My Day by Eleanor Roosevelt

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HYDE PARK, Tuesday—Tomorrow will be Memorial Day, and all over this country people will be going to our cemeteries and placing flags and wreaths on the graves of the men who died for their country in this and other wars in our past history. The graves of others, too, will not be neglected.

But it is not of those who have died that I am primarily thinking today. During the past weeks I have been able to go to my husband's grave in the quiet and beautiful hedge-enclosed garden. Delegations from many foreign nations have come to pay their respects, and they have gone away apparently with a renewed strength of spirit. I believe this always comes when we think of the courageous people who bear their burdens in life without fear and, like Lincoln, never troubled about their detractors but did the best they knew how from day to day, trusting in the strength of a greater power than their own.

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Each time that I talk to people who seem to leave here with a little more courage than they came, I cannot help thinking of the many women who have written me during the days when I lived in the White House, begging to be allowed to bring home from overseas the fathers, husbands or brothers who lie buried far away. Always I had to answer that when the war was over the question would be sympathetically considered by the various departments, but that for the present people must lie where they fall.

I talked about it with my husband, who always said: "If I die at sea, I want to be buried at sea just like any sailor;" and I am sure that had he died on foreign soil he would have wanted to be buried in the place where he died, much as he loved his own land and the little patch of ground which was particularly his.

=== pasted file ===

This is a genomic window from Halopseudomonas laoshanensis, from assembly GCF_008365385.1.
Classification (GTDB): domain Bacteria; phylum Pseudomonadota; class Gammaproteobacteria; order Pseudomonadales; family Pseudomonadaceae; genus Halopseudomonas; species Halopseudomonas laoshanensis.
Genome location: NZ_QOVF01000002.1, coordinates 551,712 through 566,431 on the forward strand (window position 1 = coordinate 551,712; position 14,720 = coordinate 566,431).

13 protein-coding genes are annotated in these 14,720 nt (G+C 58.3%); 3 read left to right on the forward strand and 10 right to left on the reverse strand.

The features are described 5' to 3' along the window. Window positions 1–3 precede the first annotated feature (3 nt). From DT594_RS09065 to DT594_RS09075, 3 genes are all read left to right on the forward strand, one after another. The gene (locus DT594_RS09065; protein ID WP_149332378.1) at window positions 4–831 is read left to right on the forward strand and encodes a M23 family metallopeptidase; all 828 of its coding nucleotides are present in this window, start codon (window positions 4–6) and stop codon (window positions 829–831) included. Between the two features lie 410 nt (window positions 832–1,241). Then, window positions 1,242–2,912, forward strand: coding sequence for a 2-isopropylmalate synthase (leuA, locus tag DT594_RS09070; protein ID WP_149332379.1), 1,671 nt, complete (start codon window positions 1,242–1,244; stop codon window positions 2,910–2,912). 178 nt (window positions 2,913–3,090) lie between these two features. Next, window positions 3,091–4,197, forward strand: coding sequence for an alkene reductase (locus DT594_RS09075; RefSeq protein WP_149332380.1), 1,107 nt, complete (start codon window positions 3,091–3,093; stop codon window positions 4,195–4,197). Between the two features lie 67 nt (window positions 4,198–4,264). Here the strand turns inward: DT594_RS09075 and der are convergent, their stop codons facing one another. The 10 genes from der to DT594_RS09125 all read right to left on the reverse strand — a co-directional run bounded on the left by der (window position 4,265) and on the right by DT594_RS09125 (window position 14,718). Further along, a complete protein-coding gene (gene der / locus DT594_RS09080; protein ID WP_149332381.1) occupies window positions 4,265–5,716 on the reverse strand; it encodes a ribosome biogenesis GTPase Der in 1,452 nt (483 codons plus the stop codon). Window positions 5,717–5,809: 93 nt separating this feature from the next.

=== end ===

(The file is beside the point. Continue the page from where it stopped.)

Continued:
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One wonders, nevertheless, when there is no tangible grave to be visited, how these people can get comfort not only on Memorial Day, but on all the other days of the year. They would still get it, of course, from the man who gave them courage and care and love on earth, if they could feel his spirit. Everyone who leaves this world must want to give those left behind that lift of the spirit which he left in his home in the morning and brought back when he returned.

Perhaps if the women who have no grave to visit could go to some place that together they had known and loved in the past, and think not of the body of a man but of his mind and soul and heart, they might then be able to feel some of that sense of nearness which is, I think, at the root of the craving people have to know and visit the spot where someone they have loved and depended upon is laid to rest. Perhaps if, day by day, they try to carry out some wish or some interest which was close to the man's heart, they may find themselves sharing more intimately in the actual things which moved him. This will give them comfort and courage to face the future with a "head that is bloody but unbowed."

E. R.

TMs, AERP, FDRL